Here are 10 activities to get you started:

Mind Mapping

Activity: Create a mind map (visual diagram) of all the information you can recall about a topic. Connect related ideas with lines and arrows.
Tips: Use different colors and symbols to represent different concepts. Include keywords and phrases, but not full sentences.
Why: Mind mapping is a retrieval practice strategy that helps you to organize your thoughts and identify connections between different ideas. This can help you to better understand and remember the information.

Picture Linking

Activity: Look at two pictures from a topic and identify how they are linked. This could be because they show different aspects of the same thing, or because they show different stages of a process.
Tips: Try to come up with as many links as possible. You can also draw lines and arrows on the pictures to show the connections.
Why: Picture linking helps you to visualize and understand the information. It also helps you to make connections between different ideas, which can improve your memory.

Silly Song or Rhyme

Activity: Write a silly song or rhyme about an aspect of the topic, such as a tricky formula or definition.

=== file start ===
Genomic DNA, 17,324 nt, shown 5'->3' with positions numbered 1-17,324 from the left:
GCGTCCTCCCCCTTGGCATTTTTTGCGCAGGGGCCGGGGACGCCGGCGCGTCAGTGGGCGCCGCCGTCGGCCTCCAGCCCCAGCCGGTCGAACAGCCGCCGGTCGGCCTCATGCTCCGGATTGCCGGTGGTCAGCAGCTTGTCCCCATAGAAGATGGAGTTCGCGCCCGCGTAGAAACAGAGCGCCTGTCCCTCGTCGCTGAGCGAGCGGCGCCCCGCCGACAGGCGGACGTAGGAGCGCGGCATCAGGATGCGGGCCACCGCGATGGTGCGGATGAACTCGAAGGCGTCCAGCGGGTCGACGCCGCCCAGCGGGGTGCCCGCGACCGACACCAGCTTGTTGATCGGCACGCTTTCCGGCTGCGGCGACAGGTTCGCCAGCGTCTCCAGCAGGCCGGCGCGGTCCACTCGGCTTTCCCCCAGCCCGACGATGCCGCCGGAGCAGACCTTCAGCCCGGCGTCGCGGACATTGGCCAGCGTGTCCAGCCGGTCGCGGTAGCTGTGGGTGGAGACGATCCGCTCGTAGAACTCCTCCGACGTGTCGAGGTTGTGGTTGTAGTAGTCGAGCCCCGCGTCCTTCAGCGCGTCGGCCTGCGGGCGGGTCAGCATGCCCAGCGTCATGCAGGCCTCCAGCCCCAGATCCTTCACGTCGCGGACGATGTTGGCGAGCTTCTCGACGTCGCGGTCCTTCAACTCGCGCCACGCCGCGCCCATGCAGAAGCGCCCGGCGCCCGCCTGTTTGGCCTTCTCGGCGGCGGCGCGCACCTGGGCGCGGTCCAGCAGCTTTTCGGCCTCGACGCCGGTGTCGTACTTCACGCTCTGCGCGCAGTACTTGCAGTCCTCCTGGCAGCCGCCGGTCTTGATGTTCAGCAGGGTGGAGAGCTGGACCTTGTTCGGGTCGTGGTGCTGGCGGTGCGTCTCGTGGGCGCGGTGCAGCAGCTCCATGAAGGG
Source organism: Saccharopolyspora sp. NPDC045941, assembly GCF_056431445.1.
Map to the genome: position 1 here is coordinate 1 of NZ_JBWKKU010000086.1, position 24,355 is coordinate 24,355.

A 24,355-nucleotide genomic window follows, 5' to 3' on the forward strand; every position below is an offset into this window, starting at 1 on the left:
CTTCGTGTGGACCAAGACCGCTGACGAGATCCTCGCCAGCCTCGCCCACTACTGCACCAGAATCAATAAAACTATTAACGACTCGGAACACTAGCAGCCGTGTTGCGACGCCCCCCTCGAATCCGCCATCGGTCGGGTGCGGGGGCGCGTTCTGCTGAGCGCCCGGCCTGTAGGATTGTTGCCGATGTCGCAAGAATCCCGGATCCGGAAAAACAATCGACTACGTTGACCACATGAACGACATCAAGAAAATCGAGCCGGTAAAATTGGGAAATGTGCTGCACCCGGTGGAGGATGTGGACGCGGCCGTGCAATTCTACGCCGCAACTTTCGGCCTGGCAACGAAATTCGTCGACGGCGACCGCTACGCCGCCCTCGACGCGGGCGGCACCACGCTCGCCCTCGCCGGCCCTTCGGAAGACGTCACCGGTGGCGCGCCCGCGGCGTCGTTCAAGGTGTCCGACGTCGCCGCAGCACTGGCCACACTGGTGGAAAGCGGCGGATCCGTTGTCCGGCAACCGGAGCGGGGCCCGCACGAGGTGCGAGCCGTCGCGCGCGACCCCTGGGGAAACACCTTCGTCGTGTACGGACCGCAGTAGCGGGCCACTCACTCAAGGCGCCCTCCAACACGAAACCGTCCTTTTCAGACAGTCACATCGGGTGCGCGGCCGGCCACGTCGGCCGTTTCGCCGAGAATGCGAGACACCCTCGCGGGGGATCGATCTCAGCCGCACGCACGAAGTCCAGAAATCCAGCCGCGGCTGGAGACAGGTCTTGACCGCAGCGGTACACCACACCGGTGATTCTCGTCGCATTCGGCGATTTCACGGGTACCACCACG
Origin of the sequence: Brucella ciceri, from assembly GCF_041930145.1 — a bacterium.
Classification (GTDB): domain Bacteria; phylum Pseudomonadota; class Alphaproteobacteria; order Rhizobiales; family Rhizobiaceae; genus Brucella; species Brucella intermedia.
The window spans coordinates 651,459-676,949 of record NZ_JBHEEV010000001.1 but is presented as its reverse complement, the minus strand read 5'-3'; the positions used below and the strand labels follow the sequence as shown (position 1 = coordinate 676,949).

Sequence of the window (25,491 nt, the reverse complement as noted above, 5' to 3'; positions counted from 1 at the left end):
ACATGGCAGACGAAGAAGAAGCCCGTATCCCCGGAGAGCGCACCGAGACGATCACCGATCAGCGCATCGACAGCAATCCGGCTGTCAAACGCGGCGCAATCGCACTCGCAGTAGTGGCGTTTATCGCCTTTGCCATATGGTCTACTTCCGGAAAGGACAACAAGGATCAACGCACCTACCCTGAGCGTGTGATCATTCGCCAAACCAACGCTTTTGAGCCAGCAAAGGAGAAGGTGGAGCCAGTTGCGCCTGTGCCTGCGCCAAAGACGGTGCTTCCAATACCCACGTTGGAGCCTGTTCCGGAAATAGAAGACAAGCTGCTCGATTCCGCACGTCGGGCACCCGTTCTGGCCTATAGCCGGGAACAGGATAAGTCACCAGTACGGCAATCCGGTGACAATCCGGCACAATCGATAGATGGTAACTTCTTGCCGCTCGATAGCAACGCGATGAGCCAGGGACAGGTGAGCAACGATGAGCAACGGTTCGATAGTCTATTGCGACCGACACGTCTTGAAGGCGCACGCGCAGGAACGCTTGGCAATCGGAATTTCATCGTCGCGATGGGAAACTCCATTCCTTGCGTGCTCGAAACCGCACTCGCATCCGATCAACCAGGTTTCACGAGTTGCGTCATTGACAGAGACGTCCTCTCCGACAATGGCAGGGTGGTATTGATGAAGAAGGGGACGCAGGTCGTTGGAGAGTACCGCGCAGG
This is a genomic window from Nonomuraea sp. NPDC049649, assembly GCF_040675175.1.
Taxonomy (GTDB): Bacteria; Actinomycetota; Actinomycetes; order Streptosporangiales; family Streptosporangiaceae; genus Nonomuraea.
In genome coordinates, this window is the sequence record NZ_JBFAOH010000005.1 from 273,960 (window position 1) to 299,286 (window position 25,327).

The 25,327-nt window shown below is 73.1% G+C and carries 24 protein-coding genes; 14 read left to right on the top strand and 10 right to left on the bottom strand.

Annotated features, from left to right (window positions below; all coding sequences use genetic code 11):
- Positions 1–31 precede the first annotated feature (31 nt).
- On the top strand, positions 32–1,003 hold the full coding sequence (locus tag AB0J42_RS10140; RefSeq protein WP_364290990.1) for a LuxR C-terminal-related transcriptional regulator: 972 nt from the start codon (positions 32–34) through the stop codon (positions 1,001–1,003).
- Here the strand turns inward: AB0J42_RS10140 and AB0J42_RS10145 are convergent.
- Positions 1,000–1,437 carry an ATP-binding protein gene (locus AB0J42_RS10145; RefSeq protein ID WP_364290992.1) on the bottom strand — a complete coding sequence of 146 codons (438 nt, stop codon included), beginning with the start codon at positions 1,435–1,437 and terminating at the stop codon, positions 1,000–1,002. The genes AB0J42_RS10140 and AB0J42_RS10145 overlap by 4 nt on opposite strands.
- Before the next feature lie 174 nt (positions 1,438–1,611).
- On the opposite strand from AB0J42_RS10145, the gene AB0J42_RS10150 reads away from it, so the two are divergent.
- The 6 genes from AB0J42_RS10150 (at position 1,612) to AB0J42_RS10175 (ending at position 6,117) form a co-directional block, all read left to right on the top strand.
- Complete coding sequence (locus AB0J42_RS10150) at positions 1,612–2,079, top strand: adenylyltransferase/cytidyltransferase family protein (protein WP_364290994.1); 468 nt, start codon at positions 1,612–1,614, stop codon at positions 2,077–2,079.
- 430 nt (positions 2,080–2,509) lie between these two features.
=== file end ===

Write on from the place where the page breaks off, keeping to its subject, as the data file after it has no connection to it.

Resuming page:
Tips: Use humor and exaggeration to make the song or rhyme more memorable. You can also use music or rhythm to help you learn it.
Why: Silly songs and rhymes are a fun and engaging way to learn information. They also help to encode the information in your memory in a different way, which can make it easier to recall.

Speak Like an Expert

Activity: With a partner, speak like an expert on the topic for one minute. Take turns being the expert and the listener.
Tips: Try to explain the information in a clear and concise way. Avoid using jargon or technical terms that your partner may not understand.
Why: Expert speaking helps you to process and organize the information in your mind. It also helps you to identify any areas where you need to improve your understanding.

Keyword Explaining

Activity: Choose keywords from the topic and explain them in your own words. Write a sentence or two for each keyword, explaining what it means and why it is important.
Tips: Try to come up with your own explanations, rather than copying from a textbook or other source.
Why: Keyword explaining helps you to understand and remember the meaning of key concepts. It also helps you to identify relationships between different concepts.

Knowledge Organizer

Activity: Create your own knowledge organizer for the topic. This could be a diagram, table, or other visual representation of the information.
Tips: Use different colors and symbols to represent different concepts. Include keywords and phrases, but not full sentences.